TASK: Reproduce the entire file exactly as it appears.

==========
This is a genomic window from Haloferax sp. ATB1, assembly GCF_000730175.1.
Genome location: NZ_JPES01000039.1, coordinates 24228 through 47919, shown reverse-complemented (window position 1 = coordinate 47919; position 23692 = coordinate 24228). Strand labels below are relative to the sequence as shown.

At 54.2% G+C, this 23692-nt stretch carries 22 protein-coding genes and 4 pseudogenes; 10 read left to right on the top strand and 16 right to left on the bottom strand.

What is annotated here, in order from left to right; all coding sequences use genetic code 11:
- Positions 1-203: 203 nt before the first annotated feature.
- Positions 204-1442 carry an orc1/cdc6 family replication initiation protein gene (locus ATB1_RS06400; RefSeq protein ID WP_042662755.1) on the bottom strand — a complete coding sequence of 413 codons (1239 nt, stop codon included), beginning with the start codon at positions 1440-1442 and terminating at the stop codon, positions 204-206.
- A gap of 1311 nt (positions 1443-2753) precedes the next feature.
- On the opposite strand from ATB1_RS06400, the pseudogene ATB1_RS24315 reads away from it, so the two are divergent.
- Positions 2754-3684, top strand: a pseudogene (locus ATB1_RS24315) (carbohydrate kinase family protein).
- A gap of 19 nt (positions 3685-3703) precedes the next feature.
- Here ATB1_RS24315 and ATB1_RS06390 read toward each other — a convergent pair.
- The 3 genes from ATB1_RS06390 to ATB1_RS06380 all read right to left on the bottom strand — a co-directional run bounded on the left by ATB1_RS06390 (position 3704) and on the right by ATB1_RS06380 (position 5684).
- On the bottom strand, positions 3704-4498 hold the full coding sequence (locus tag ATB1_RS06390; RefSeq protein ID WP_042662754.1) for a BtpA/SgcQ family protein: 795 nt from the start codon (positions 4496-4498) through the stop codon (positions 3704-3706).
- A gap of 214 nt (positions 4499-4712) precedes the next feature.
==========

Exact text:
This is a genomic window from Haloferax sp. ATB1, assembly GCF_000730175.1.
Genome location: NZ_JPES01000039.1, coordinates 24228 through 47919, shown reverse-complemented (window position 1 = coordinate 47919; position 23692 = coordinate 24228). Strand labels below are relative to the sequence as shown.

At 54.2% G+C, this 23692-nt stretch carries 22 protein-coding genes and 4 pseudogenes; 10 read left to right on the top strand and 16 right to left on the bottom strand.

What is annotated here, in order from left to right; all coding sequences use genetic code 11:
- Positions 1-203: 203 nt before the first annotated feature.
- Positions 204-1442 carry an orc1/cdc6 family replication initiation protein gene (locus ATB1_RS06400; RefSeq protein ID WP_042662755.1) on the bottom strand — a complete coding sequence of 413 codons (1239 nt, stop codon included), beginning with the start codon at positions 1440-1442 and terminating at the stop codon, positions 204-206.
- A gap of 1311 nt (positions 1443-2753) precedes the next feature.
- On the opposite strand from ATB1_RS06400, the pseudogene ATB1_RS24315 reads away from it, so the two are divergent.
- Positions 2754-3684, top strand: a pseudogene (locus ATB1_RS24315) (carbohydrate kinase family protein).
- A gap of 19 nt (positions 3685-3703) precedes the next feature.
- Here ATB1_RS24315 and ATB1_RS06390 read toward each other — a convergent pair.
- The 3 genes from ATB1_RS06390 to ATB1_RS06380 all read right to left on the bottom strand — a co-directional run bounded on the left by ATB1_RS06390 (position 3704) and on the right by ATB1_RS06380 (position 5684).
- On the bottom strand, positions 3704-4498 hold the full coding sequence (locus tag ATB1_RS06390; RefSeq protein ID WP_042662754.1) for a BtpA/SgcQ family protein: 795 nt from the start codon (positions 4496-4498) through the stop codon (positions 3704-3706).
- A gap of 214 nt (positions 4499-4712) precedes the next feature.